Archive | February 2012 podcast on organizing for sex workers has a podcast on “Constructing change: Everything you wanted to know about organizing but were afraid to ask” which focuses on organizing for sex workers and includes info on community building, knowing your rights, preventing prostitution sweeps. It includes an interview from the Ottawa sex workers’ union POWER about how police patronize prostitutes with a serial killer on the loose. The podcast is by Stephanie Pinch. Click here to listen.

To the would-be sex work abolitionist, or, ‘ain’t I a woman’?


In her AugustOctober, and December rabble blog posts, Meghan Murphy asks why sex workers and our allies don’t want to engage in “genuine discourse” with her and other abolitionists. It might surprise her, but there is an answer to that question.

Let’s begin with the definition of the word “discourse.” Murphy appears to mean a productive conversation. But while sex workers and allies have provided ample feedback in comments both at rabble and on Murphy’s blog, the terms she’s set don’t allow that feedback to register as “genuine discourse.” I don’t want to engage in Murphy’s discourse because her limits to what can be known and said about sex work reflect neither my reality as a sex worker nor the freedom I advocate for. I can’t engage in Murphy’s discourse because I can’t speak within it. If the “debate” is between feminists and the “sex work lobby,” where is the position from which I can make a legible argument on my own behalf?

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The mistaken logic of ‘asymmetrical criminalization’ — a.k.a. the Nordic model of prostitution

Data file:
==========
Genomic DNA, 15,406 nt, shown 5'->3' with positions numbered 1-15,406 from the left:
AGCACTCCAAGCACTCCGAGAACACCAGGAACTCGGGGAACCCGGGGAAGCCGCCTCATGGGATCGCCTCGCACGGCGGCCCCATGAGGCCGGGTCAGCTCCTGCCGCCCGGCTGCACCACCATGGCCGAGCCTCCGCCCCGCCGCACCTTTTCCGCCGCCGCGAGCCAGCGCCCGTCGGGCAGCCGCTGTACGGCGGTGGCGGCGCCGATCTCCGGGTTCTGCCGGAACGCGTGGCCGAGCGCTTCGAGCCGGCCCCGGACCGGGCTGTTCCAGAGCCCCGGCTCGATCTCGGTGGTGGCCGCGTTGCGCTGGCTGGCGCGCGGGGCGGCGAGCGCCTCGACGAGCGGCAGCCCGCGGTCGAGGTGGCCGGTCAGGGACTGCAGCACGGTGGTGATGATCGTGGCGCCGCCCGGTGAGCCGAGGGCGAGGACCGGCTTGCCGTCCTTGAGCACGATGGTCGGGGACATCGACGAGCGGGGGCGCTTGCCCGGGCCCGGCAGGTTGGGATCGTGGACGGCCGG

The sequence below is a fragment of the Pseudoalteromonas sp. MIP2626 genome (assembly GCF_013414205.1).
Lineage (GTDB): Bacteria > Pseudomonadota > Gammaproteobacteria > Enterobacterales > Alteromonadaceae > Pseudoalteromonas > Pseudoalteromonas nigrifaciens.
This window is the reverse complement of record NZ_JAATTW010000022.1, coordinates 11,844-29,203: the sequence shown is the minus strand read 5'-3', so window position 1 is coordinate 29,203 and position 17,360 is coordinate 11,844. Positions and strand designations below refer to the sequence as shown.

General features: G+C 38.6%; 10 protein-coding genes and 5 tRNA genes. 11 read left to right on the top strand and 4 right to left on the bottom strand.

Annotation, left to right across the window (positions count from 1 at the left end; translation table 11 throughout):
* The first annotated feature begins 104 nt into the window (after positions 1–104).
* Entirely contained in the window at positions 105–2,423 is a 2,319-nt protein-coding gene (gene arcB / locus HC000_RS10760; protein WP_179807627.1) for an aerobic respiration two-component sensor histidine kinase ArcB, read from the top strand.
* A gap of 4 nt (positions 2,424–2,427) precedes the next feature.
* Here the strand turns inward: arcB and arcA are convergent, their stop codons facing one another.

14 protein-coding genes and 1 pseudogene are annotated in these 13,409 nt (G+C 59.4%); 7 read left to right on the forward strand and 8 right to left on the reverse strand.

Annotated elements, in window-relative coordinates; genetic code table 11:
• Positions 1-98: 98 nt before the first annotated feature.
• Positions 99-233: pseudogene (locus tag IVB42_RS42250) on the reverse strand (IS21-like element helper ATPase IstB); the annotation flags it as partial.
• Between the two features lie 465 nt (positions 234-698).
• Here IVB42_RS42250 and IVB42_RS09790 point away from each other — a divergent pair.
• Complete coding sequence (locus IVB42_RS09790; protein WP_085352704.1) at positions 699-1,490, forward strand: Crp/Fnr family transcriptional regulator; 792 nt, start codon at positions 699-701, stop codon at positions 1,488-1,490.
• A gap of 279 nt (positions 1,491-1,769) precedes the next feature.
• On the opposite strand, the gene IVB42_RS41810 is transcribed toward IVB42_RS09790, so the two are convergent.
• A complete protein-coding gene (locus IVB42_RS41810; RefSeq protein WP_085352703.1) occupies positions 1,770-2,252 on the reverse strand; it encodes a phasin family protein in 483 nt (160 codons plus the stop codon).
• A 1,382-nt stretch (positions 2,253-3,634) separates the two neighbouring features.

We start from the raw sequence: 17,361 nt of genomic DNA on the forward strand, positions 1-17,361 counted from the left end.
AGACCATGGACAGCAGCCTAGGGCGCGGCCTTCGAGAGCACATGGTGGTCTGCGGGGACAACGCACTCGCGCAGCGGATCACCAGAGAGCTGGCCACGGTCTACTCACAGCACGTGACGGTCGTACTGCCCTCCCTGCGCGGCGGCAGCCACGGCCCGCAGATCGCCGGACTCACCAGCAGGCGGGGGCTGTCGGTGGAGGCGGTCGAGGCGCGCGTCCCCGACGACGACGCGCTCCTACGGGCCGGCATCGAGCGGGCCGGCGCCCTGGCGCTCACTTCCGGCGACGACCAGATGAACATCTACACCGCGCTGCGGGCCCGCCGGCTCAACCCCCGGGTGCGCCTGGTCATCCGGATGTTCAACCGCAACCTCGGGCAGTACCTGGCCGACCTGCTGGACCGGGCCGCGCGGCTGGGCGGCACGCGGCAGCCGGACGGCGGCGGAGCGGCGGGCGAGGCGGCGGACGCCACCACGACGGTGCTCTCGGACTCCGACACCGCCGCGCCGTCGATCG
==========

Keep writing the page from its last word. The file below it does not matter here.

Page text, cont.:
An often-acrimonious divide exists between feminists who call for the abolition of sex work and feminists who favour its decriminalization. As a former exotic dancer who is strongly “pro-decrim” based on the evidence, feminist principles, and listening to sex workers, I’m disturbed by what I see as wrongheaded ideology from abolitionist feminists.

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Officer who investigated missing women got scare while posing as prostitute


VANCOUVER – The officer first assigned to investigate the missing women case recalled Monday that she got a scare while posing undercover as a prostitute.

Vancouver police Const. Lori Shenher said she did “John” stings in Vancouver’s Downtown Eastside and, while posing as a sex trade worker, was grabbed by a man in a car.

The man wouldn’t look at her while he talked to her, Shenher told the Missing Women inquiry.

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